TimestampedRangeQuery : Tailored for ranges with timestamps, this query will return a KeyValueIterator<K, ValueAndTimestamp<V>>

According to KIP-968, this KIP introduces the public enum ResultOrder to determine whether keys are sorted in ascending or descending  or unordered order. Order is based on the serialized byte[] of the keys, not the 'logical' key order. employs the withDescendingKeys() and withAscendingKeys() methods to specify that the keys should be ordered in descending or ascending or unordered sequence, and the resultOrder() method to retrieve the value of enum value in  ResultOrder. I've incorporated these variables and methods into the TimestampedRangeQuery  class and modified some method inputs. As a result, we can now use withDescendingKeys() to obtain results in reverse order and use withAscendingKeys to obtain the result in ascending order. 

public final class TimestampedRangeQuery<K, V> implements Query<KeyValueIterator<K, ValueAndTimestamp<V>>> {


     * Interactive range query using a lower and upper bound to filter the keys returned.
     * @param lower The key that specifies the lower bound of the range
     * @param upper The key that specifies the upper bound of the range
     * @param <K> The key type
     * @param <V> The value type
    public static <K, V> TimestampedRangeQuery<K, V> withRange(final K lower, final K upper) 

     * Determines if the serialized byte[] of the keys in ascending or descending or unordered order.
     * Order is based on the serialized byte[] of the keys, not the 'logical' key order.
     * @return return the order of return records base on the serialized byte[] of the keys (can be unordered, or in ascending, or in descending order).
    public ResultOrder resultOrder() {
        return order;

     * Set the query to return the serialized byte[] of the keys in descending order.
     * Order is based on the serialized byte[] of the keys, not the 'logical' key order.
     * @return a new RangeQuery instance with descending flag set.
    public TimestampedRangeQuery<K, V> withDescendingKeys() {
        return new TimestampedRangeQuery<>(this.lower, this.upper, ResultOrder.DESCENDING);

     * Set the query to return the serialized byte[] of the keys in Ascending order.
     * Order is based on the serialized byte[] of the keys, not the 'logical' key order.
     * @return a new RangeQuery instance with ascending flag set.
    public TimestampedRangeQuery<K, V> withAscendingKeys() {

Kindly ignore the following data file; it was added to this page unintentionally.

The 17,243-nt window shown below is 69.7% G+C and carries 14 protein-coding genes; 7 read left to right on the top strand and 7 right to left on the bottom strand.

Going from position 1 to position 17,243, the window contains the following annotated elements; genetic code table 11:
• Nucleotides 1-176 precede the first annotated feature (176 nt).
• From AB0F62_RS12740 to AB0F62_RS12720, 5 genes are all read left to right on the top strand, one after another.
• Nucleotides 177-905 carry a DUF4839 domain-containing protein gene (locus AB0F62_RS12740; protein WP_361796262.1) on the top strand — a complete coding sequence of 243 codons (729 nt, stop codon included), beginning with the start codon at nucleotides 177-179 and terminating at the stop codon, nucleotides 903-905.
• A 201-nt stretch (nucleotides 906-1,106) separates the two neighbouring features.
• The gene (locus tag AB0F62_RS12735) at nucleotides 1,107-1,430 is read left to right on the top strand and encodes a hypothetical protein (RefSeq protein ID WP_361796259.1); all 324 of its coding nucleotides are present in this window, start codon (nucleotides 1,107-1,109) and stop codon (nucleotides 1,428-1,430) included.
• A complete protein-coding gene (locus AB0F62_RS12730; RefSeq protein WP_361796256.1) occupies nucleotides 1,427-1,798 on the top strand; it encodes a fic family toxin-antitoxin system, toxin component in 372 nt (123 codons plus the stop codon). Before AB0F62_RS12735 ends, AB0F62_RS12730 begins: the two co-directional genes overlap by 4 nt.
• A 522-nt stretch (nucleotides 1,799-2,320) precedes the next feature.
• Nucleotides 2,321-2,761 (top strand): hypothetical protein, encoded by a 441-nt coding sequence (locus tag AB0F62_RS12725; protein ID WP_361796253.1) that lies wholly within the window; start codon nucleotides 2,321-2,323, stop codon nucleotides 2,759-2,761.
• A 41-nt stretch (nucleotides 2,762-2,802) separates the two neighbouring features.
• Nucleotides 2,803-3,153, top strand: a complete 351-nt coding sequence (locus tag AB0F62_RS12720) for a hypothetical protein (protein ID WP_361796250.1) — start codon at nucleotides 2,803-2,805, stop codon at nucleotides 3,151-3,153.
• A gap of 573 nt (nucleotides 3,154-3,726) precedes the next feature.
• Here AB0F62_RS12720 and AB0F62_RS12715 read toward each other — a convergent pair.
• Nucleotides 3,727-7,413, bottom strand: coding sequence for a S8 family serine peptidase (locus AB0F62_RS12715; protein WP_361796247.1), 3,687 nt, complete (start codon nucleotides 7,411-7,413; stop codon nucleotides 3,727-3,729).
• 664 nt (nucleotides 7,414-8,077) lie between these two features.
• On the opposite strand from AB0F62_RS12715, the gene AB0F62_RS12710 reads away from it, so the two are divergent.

return new TimestampedRangeQuery<>(this.lower, this.upper, ResultOrder.ASCENDING);

According to KIP-968, we introduce a public enum ResultOrder.

ResultOrder enum
It helps with specifying the order of the returned results by the query.

package org.apache.kafka.streams.query;
public enum ResultOrder {

Compatibility, Deprecation, and Migration Plan

  • Changing the semantics of existing KeyQuery and RangeQuery  is a breaking change. However, both classes are marked as @Evolving` and thus a breaking change in a minor release is allowed without a deprecation period. Given that IQv2 is not yet widely adopted, we believe it’s cleaner to make this breaking change right away.
  • Adding new query types does not imply any compatibility concerns.

Test Plan

To ensure the robustness and accuracy of our new query types, TimestampedKeyQuery  and TimestampedRangeQuery , it's essential to have thorough test coverage. With that in mind, we propose the creation of two specific test methods:

shouldHandleTimestampedKeyQuery : This test method will validate the functionality of TimestampedKeyQuery , ensuring it consistently returns ValueAndTimestamp<V>  as expected.

shouldHandleTimestampedRangeQuery : This method is tailored to verify the TimestampedRangeQuery , ensuring that it correctly returns a KeyValueIterator<K, ValueAndTimestamp<V>> .

We will focus on conducting a detailed test for shouldHandleTimestampedRangeQuery .

Rejected Alternatives

The alternative would be to deprecate the existing KeyQuery  and RangeQuery  and add new query types that always return plain value. However, it seems to introduce unnecessary “deprecation noise”, and it would be hard to find good names for these newly added query types. Making a semantics change on the existing queries allows us to keep the existing names.